“It seems to be a classic phishing attempt where they just target a group of phone numbers trying to get information,” said Laura Honken, vice president of operations for Fulda Area Credit Union (FACU). “It just seems they’ve probably purchased a block of phone numbers and started out with that.”
Although Monday was a federal holiday, FACU employees acted quickly in order to ensure that their members and potential members’ information is safe and the brand is protected.
“It is our priority to make sure that if anybody did click on that, we are getting them protected as soon as possible,” Honken said.
Aside from immediately reporting the scam to authorities and cell phone carrier fraud departments, FACU employees started closely monitoring the credit union’s official Facebook page to field member questions, as well as answered the phones at the Fulda and Worthington locations.
As new details are sure to unfold, we want to first give kudos to FACU employees for their proactive approach in helping members and non-members ensure data safety. Secondly, we want to provide some quick tips on how to quickly and effectively communicate emergencies to members:
- Designate “important messaging” areas on your ePresentment and Home Banking platforms.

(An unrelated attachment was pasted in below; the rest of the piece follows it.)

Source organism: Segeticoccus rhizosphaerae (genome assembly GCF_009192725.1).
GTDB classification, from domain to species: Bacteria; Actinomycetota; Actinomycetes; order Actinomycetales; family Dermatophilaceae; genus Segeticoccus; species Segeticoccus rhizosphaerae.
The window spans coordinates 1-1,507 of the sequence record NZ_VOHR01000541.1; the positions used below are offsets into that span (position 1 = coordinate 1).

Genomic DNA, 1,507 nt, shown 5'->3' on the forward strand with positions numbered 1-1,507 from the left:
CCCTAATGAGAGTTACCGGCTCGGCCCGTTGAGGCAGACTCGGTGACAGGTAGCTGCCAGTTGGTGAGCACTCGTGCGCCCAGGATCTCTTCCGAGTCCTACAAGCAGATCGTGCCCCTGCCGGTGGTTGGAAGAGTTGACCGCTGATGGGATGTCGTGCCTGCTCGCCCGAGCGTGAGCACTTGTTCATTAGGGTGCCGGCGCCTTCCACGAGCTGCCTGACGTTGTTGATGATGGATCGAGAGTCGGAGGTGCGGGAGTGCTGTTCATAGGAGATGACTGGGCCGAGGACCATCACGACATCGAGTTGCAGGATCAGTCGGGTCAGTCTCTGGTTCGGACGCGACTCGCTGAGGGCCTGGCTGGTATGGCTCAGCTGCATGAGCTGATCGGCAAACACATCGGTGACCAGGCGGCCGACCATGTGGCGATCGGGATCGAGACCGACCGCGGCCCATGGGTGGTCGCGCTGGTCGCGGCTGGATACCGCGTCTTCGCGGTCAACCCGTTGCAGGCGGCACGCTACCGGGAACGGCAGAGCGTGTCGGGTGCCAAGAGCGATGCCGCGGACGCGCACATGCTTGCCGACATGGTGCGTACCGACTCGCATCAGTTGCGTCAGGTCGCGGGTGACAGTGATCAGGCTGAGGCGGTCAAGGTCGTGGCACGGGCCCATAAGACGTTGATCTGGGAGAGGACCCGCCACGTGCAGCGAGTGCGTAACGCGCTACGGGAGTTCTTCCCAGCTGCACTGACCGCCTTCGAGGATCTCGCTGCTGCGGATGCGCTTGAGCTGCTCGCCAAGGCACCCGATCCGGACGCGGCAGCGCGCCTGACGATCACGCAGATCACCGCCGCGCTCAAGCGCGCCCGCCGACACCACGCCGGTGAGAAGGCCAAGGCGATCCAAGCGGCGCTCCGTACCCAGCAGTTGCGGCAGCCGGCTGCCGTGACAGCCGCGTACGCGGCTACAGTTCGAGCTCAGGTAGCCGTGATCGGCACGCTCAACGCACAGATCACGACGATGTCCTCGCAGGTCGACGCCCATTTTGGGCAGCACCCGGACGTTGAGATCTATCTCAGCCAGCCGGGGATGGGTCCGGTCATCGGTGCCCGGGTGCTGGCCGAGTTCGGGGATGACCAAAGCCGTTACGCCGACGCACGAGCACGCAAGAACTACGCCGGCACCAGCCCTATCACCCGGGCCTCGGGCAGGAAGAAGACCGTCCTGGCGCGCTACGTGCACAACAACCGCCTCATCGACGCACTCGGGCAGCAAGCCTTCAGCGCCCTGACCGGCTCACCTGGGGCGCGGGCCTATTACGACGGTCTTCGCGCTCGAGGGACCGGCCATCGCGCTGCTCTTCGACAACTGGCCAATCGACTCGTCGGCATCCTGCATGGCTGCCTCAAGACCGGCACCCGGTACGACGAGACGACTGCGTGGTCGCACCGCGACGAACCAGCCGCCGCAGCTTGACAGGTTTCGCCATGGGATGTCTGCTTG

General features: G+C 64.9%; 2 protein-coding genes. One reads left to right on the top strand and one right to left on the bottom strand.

- Ensure brand consistency across all delivery channels so that members do not click on something that does not match your brand.
- Utilize member statements to provide instructions on how to handle suspicious activity/data compromise, as well as contact information.
- Communicate prevention methods in the onboarding process.
- Use trusted security software and set it to update automatically.
- Don’t email personal or financial information. Email is not a secure method of transmitting personal information.
- Only provide personal or financial information through an organization’s website if you typed in the web address yourself and you see signals that the site is secure, like a URL that begins with https (the “s” stands for secure.) Unfortunately, no indicator is foolproof: some phishers have forged security icons.
- Review credit card and bank account statements as soon as you receive them to check for unauthorized charges. If your statement is late by more than a couple of days, call to confirm your billing address and account balances.
- Be cautious about opening attachments and downloading files from emails, regardless of who sent them. These files can contain viruses or other malware that can weaken your computer’s security.
To learn more on how to effectively handle data safety compromise, click here.